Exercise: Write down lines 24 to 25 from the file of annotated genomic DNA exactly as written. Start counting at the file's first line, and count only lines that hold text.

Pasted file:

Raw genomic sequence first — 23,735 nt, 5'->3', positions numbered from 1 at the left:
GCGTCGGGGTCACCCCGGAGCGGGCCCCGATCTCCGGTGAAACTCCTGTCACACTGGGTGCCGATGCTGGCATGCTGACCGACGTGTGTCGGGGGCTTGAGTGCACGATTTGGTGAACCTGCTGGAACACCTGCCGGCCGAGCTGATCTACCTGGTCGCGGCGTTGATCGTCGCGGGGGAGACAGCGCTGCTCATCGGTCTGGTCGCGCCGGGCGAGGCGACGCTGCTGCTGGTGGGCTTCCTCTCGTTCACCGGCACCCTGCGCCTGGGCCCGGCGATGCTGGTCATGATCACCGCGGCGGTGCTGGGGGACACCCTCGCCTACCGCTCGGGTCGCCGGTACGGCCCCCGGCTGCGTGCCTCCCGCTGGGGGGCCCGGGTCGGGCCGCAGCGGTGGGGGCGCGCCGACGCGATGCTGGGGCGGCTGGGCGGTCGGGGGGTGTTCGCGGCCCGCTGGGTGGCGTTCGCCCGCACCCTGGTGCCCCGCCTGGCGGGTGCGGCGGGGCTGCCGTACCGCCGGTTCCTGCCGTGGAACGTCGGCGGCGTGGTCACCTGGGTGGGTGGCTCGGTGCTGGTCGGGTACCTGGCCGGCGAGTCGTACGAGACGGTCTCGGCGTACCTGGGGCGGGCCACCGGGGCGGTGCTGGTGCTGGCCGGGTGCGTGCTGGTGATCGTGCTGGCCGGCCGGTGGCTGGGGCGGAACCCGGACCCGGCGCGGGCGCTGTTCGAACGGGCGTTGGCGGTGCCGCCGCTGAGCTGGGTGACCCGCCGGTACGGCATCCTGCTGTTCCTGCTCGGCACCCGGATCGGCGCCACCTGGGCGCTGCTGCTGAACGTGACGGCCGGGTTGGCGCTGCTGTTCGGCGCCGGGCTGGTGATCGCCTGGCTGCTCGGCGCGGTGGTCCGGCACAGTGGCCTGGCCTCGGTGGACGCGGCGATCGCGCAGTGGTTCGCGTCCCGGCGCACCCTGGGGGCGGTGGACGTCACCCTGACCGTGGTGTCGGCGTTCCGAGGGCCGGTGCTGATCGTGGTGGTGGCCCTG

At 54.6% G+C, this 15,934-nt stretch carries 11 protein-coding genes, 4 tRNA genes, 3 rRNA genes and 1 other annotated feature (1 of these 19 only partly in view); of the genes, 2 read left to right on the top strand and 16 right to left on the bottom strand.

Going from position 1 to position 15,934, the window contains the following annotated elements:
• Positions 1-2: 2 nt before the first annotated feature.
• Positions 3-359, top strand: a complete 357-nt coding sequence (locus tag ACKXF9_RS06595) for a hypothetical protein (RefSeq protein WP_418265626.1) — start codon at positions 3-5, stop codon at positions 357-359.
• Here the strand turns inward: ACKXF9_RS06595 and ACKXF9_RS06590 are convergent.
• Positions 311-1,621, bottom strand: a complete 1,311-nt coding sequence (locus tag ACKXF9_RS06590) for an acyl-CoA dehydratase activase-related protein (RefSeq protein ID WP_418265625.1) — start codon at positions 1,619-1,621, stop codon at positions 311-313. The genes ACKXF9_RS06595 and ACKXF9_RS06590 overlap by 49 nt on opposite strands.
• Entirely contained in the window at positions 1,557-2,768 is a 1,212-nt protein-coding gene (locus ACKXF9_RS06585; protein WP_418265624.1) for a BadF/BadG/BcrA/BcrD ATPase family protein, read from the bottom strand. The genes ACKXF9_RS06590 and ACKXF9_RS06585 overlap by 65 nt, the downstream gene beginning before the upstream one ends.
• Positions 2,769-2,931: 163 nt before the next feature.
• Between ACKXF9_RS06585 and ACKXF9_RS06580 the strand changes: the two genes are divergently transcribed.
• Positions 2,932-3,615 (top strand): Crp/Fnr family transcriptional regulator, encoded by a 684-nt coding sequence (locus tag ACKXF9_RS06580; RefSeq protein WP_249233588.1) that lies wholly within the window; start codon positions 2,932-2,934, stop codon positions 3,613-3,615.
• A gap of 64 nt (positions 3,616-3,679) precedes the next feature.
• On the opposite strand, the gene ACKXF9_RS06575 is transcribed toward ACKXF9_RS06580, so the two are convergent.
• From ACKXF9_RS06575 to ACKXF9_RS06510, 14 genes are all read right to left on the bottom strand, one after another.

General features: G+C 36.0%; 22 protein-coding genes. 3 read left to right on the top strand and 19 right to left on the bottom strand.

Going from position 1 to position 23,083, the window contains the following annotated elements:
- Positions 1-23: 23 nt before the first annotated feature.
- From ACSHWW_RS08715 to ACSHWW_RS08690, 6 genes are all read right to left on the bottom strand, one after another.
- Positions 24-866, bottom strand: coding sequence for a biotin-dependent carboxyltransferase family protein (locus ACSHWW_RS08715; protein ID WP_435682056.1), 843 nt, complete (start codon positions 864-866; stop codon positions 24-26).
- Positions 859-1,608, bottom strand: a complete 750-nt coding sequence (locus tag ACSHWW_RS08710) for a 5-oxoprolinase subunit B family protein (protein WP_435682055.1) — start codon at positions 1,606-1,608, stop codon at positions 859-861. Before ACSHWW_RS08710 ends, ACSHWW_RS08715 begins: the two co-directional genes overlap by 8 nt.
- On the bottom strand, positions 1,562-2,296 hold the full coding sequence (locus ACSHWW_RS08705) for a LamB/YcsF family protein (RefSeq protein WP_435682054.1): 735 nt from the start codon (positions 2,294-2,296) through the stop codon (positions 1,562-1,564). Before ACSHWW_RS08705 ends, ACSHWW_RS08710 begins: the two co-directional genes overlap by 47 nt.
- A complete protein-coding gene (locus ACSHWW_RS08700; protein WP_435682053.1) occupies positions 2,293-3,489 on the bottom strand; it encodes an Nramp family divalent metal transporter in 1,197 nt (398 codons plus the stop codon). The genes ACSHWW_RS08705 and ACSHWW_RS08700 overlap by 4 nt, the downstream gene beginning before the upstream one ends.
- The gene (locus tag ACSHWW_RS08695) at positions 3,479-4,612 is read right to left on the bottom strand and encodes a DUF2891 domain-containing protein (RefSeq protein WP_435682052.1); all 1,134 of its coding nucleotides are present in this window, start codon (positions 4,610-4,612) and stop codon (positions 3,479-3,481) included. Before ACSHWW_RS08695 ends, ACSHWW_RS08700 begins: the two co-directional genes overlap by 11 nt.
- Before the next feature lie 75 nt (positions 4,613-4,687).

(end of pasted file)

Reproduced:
- The gene (locus tag ACSHWW_RS08695) at positions 3,479-4,612 is read right to left on the bottom strand and encodes a DUF2891 domain-containing protein (RefSeq protein WP_435682052.1); all 1,134 of its coding nucleotides are present in this window, start codon (positions 4,610-4,612) and stop codon (positions 3,479-3,481) included. Before ACSHWW_RS08695 ends, ACSHWW_RS08700 begins: the two co-directional genes overlap by 11 nt.
- Before the next feature lie 75 nt (positions 4,613-4,687).